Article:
While early studies were largely focused on short-term signaling in such events as neurotransmission, neuromodulation, secretion, chemoattraction and acute inflammation, there has been increasing interest in long-term (trophic) signaling involving cell proliferation, differentiation, motility and death in development, regeneration, wound healing, restenosis, epithelial cell turnover, cancer and ageing. For example, in blood vessels there is dual short-term control of vascular tone by ATP released as an excitatory cotransmitter from perivascular sympathetic nerves to act on P2X receptors on smooth muscle, while ATP released from endothelial cells during changes in blood flow (shear stress) and hypoxia acts on P2X and P2Y receptors on endothelial cells leading to production of nitric oxide and relaxation[20]. In addition, there is long-term control of cell proliferation and differentiation, migration and death involved neovascularization, restenosis following angioplasty and atherosclerosis.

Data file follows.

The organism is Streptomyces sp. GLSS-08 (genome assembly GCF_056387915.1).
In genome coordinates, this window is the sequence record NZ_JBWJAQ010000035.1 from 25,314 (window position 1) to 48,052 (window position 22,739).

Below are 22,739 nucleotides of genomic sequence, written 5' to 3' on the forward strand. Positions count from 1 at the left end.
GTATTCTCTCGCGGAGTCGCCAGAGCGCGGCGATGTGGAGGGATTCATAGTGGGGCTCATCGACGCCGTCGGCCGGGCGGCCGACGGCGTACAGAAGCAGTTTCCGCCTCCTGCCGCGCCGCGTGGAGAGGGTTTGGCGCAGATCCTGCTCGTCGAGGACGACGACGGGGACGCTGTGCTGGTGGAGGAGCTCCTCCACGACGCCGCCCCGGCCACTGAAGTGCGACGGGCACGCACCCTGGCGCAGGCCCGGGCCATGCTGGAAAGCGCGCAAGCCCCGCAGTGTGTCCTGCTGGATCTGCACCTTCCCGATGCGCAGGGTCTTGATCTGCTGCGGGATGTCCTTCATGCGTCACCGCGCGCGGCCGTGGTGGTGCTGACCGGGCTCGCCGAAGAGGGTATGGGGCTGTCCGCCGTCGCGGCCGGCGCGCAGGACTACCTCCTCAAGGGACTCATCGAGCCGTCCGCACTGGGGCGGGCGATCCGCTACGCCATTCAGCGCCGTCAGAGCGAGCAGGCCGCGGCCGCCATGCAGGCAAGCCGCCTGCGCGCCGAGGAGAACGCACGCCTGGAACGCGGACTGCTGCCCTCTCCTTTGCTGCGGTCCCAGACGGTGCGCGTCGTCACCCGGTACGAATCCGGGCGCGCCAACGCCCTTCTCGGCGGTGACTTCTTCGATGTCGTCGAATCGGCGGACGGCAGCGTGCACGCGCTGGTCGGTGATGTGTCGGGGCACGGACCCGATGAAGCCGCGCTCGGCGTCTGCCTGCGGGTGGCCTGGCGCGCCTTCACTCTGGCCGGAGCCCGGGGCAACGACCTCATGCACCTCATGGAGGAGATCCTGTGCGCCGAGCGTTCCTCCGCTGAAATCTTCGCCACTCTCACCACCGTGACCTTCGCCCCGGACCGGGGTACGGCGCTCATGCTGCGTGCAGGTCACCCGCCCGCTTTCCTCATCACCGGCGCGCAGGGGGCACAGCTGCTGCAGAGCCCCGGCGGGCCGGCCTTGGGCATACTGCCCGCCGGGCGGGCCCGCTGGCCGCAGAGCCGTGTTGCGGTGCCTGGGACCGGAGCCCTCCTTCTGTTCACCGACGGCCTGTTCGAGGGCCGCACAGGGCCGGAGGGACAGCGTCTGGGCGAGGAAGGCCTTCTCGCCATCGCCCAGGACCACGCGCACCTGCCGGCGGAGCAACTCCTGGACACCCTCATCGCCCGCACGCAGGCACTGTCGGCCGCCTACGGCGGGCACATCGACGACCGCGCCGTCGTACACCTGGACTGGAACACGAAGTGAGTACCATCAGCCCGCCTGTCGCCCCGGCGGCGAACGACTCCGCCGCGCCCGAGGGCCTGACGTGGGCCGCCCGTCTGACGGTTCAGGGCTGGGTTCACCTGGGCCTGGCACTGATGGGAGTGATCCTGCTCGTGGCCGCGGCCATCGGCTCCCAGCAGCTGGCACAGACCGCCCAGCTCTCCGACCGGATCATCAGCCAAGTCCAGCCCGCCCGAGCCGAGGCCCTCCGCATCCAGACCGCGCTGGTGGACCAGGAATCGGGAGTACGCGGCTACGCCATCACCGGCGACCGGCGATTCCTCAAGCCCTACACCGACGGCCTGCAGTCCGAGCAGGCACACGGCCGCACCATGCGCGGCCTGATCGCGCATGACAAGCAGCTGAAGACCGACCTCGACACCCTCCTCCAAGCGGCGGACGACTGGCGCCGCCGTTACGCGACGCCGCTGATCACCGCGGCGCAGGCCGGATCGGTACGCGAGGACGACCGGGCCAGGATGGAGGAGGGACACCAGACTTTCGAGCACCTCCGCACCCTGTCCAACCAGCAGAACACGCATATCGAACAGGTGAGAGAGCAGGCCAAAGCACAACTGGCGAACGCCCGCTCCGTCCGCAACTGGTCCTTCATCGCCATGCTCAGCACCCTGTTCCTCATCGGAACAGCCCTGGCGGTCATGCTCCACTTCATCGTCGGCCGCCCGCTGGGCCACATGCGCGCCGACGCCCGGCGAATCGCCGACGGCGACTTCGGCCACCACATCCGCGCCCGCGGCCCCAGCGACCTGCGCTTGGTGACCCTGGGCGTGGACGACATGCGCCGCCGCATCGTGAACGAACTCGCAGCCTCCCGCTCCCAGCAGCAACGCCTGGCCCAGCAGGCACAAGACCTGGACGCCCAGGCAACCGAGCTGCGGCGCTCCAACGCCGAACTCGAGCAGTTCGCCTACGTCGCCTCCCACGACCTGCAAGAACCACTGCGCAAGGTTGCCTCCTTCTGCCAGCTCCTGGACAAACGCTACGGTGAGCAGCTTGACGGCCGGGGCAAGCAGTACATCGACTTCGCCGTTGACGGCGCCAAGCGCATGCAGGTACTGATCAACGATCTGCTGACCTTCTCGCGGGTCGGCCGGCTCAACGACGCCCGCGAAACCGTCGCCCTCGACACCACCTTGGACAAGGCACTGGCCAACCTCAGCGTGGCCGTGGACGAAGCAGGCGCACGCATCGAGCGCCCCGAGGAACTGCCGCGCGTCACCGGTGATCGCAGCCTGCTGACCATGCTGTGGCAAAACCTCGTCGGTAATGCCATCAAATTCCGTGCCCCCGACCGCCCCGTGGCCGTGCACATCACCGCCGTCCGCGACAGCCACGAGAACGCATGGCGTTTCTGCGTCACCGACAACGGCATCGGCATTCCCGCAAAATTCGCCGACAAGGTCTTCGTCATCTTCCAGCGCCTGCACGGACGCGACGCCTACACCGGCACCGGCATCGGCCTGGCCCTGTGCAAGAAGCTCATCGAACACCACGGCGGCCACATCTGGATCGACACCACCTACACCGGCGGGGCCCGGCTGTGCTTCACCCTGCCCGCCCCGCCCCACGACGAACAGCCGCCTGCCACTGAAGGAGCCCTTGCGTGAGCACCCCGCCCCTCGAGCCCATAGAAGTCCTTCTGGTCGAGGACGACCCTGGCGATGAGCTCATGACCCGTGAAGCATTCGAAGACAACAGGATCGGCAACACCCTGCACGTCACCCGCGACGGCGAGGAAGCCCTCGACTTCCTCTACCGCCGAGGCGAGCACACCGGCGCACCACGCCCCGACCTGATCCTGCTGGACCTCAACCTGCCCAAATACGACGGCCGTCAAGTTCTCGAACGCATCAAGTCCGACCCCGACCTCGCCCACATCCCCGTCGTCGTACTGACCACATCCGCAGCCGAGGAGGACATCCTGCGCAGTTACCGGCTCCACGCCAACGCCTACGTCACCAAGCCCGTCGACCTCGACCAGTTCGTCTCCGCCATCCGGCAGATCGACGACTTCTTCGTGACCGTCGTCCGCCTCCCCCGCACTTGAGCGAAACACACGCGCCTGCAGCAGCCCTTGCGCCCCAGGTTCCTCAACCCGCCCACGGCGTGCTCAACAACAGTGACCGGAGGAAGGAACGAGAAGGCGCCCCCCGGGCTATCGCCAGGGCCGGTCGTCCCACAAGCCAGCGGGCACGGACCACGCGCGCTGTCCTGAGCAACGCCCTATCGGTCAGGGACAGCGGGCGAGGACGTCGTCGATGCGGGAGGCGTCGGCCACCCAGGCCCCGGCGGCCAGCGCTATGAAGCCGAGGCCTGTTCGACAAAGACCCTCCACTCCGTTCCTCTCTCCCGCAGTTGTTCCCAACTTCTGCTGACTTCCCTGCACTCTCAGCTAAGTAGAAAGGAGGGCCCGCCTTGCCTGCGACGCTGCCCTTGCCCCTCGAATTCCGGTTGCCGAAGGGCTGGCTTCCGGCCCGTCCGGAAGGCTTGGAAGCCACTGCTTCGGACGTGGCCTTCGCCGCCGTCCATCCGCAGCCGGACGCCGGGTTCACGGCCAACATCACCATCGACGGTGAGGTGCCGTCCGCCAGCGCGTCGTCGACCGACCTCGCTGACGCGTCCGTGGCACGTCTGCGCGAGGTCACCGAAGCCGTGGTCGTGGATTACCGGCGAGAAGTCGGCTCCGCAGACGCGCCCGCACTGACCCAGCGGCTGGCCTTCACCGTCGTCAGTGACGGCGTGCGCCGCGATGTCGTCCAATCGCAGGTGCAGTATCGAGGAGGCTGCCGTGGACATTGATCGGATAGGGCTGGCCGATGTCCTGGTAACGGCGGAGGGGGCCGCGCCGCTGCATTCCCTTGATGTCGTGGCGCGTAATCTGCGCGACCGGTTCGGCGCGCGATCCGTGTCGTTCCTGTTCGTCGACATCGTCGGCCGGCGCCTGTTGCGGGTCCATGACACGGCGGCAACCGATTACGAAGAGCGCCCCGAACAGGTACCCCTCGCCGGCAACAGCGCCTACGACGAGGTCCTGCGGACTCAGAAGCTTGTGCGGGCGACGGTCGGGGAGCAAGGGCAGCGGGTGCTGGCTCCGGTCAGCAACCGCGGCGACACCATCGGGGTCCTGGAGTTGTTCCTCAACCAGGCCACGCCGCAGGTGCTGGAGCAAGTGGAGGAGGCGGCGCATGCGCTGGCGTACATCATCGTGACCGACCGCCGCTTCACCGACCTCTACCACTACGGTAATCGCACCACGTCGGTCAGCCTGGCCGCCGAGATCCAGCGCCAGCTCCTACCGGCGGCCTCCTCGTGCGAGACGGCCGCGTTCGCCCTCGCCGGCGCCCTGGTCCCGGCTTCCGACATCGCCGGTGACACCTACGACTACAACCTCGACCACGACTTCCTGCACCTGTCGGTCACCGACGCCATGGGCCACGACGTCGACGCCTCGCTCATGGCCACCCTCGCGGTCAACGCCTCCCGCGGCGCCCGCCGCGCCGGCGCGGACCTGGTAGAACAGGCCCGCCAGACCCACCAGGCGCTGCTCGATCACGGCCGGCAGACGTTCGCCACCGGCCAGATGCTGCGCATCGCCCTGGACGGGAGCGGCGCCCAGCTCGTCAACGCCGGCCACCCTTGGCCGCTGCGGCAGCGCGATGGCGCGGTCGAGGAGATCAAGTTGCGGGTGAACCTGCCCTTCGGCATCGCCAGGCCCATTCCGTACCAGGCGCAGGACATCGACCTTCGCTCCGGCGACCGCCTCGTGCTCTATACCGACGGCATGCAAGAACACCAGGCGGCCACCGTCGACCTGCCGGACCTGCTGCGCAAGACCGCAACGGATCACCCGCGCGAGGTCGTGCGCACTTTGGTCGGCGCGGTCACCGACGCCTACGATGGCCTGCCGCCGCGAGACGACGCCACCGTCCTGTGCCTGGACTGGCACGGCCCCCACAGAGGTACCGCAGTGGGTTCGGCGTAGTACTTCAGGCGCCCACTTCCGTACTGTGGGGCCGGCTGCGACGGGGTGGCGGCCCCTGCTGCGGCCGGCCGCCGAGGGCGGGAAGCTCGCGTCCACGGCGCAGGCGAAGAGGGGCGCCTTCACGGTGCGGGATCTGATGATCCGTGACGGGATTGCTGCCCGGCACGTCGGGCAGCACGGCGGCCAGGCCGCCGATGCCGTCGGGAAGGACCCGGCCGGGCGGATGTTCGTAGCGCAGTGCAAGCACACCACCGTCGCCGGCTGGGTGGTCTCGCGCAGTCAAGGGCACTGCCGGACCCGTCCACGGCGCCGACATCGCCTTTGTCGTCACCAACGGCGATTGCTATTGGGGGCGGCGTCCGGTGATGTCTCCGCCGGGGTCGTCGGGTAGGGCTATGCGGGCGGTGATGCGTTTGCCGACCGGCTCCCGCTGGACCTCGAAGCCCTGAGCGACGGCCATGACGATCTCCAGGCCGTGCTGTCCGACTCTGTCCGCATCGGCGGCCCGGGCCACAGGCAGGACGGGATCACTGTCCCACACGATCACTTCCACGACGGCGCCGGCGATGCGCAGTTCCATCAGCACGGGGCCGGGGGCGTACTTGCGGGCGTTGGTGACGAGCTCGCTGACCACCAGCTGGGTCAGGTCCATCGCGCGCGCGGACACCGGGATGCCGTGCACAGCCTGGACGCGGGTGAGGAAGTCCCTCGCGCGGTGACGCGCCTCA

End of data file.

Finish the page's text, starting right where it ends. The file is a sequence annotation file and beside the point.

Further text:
There is now abundant evidence for the widespread expression of purinoceptors in the gut involved in synaptic transmission and neuromodulation in the myenteric and submucous plexuses, in control of secretion, in peristaltic reflex activity and in mediation of colic pain[21-23].
Purinergic neuropathology and therapeutic potential
Primitive sprouting of central neurons was shown in experiments in which the enteric nervous system was transplanted into the striatum of the brain[24]. It was later shown that this was due to a growth factor, released from enteric glial cell acting synergistically with ATP, its breakdown product adenosine and nitric oxide. It is suggested that similar synergistic activity of purines and growth factors might be involved in stem cell activity.